But today's glass-based lenses are bulky and resist miniaturization. Next-generation technologies, such as ultrathin cameras or tiny microscopes, require...

Im Focus: Stem cell divisions in the adult brain seen for the first time

Scientists from the University of Zurich have succeeded for the first time in tracking individual stem cells and their neuronal progeny over months within the intact adult brain. This study sheds light on how new neurons are produced throughout life.

The generation of new nerve cells was once thought to taper off at the end of embryonic development. However, recent research has shown that the adult brain...

Im Focus: Interference as a new method for cooling quantum devices

Theoretical physicists propose to use negative interference to control heat flow in quantum devices. Study published in Physical Review Letters

Quantum computer parts are sensitive and need to be cooled to very low temperatures. Their tiny size makes them particularly susceptible to a temperature...

Im Focus: Autonomous 3D scanner supports individual manufacturing processes

Let’s say the armrest is broken in your vintage car. As things stand, you would need a lot of luck and persistence to find the right spare part. But in the world of Industrie 4.0 and production with batch sizes of one, you can simply scan the armrest and print it out. This is made possible by the first ever 3D scanner capable of working autonomously and in real time. The autonomous scanning system will be on display at the Hannover Messe Preview on February 6 and at the Hannover Messe proper from April 23 to 27, 2018 (Hall 6, Booth A30).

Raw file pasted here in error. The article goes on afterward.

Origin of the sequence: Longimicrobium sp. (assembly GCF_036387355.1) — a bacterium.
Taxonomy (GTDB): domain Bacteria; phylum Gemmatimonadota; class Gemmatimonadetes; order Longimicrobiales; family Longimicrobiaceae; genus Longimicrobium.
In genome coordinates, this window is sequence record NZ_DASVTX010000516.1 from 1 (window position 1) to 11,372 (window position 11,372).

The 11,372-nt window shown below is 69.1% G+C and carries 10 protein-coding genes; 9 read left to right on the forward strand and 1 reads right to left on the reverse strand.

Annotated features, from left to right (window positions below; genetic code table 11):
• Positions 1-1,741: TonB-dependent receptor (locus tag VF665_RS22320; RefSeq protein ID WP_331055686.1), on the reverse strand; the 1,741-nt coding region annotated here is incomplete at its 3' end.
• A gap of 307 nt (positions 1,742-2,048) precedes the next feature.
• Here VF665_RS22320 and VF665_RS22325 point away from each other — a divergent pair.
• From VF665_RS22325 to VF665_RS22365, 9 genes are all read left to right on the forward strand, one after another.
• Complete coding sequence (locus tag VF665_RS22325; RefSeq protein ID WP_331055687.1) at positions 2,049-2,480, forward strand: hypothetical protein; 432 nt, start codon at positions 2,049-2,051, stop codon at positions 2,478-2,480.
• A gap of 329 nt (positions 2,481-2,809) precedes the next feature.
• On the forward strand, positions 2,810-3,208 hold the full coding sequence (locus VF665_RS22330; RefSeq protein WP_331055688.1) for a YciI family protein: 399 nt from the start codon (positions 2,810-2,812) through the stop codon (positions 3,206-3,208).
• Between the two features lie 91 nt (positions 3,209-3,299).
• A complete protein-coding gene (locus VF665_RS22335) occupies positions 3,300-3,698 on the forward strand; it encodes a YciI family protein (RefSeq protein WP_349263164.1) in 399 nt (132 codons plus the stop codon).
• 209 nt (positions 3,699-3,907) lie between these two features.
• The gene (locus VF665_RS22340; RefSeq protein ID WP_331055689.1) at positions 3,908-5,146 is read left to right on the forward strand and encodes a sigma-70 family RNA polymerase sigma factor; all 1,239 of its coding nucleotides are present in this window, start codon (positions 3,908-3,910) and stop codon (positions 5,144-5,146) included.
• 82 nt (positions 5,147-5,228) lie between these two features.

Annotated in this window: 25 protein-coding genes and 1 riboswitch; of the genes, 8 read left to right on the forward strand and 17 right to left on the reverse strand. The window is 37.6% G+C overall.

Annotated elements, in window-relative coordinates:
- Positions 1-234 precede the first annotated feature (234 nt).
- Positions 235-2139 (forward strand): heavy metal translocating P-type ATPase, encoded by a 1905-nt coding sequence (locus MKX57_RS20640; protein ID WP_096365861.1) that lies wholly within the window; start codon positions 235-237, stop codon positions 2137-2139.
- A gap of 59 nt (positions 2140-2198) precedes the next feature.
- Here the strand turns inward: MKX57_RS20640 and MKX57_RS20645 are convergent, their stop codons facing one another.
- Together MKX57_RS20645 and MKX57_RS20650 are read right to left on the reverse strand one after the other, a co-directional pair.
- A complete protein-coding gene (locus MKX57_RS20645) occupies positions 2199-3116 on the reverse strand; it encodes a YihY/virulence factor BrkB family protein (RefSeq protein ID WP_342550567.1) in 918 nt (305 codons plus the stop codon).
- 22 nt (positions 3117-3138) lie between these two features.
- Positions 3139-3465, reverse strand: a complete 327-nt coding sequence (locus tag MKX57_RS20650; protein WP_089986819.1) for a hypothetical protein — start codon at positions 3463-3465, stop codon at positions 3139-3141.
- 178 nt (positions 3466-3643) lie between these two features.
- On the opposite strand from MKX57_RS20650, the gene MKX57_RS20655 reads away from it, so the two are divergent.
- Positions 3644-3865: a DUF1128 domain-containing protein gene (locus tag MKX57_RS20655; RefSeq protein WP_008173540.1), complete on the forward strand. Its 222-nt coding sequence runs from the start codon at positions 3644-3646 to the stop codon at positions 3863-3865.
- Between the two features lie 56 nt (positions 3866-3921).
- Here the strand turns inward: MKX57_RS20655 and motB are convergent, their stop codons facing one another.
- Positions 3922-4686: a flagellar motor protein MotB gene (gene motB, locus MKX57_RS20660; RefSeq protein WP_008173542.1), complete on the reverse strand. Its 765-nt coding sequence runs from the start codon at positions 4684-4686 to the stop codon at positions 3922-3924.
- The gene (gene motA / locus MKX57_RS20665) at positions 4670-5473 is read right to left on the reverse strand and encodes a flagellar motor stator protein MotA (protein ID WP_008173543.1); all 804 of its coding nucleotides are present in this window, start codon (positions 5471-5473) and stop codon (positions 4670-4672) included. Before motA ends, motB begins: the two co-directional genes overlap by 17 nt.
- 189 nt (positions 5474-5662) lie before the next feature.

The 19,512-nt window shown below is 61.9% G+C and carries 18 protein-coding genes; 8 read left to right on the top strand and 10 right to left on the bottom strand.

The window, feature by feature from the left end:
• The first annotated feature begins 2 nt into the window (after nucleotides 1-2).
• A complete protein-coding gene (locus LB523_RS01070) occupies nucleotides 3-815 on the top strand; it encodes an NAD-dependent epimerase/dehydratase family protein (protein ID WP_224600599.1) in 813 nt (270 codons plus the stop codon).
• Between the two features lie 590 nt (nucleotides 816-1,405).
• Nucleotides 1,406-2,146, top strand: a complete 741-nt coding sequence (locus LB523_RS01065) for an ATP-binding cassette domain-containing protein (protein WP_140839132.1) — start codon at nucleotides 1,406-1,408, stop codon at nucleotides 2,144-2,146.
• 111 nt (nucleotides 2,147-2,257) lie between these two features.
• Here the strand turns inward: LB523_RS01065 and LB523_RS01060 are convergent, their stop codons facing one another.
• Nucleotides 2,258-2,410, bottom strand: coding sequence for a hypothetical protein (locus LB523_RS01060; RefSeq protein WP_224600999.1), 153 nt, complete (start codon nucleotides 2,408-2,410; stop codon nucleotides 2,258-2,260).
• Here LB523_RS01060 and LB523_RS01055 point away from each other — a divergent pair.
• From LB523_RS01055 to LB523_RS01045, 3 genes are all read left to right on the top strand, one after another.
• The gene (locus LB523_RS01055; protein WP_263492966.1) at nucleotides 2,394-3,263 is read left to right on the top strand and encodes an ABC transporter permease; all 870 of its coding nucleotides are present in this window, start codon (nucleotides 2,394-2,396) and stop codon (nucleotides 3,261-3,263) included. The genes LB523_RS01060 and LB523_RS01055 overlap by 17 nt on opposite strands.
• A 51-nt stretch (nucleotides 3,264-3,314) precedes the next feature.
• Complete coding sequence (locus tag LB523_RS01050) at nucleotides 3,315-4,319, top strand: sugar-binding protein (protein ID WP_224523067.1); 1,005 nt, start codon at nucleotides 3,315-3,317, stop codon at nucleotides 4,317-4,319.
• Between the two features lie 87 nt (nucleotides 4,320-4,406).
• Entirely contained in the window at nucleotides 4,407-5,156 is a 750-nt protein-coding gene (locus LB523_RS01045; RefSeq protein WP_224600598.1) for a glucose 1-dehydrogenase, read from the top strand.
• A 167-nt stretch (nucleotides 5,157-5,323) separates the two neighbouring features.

Part of the charm of vintage cars is that they stopped making them long ago, so it is special when you do see one out on the roads. If something breaks or...

All Focus news of the innovation-report >>>

Anzeige

Anzeige

VideoLinks
Industry & Economy
Event News

2nd International Conference on High Temperature Shape Memory Alloys (HTSMAs)

15.02.2018 | Event News

Aachen DC Grid Summit 2018

13.02.2018 | Event News

How Global Climate Policy Can Learn from the Energy Transition

12.02.2018 | Event News

 
Latest News

Fingerprints of quantum entanglement

16.02.2018 | Information Technology

'Living bandages': NUST MISIS scientists develop biocompatible anti-burn nanofibers

16.02.2018 | Health and Medicine

Hubble sees Neptune's mysterious shrinking storm

16.02.2018 | Physics and Astronomy

VideoLinks
Science & Research
Overview of more VideoLinks >>>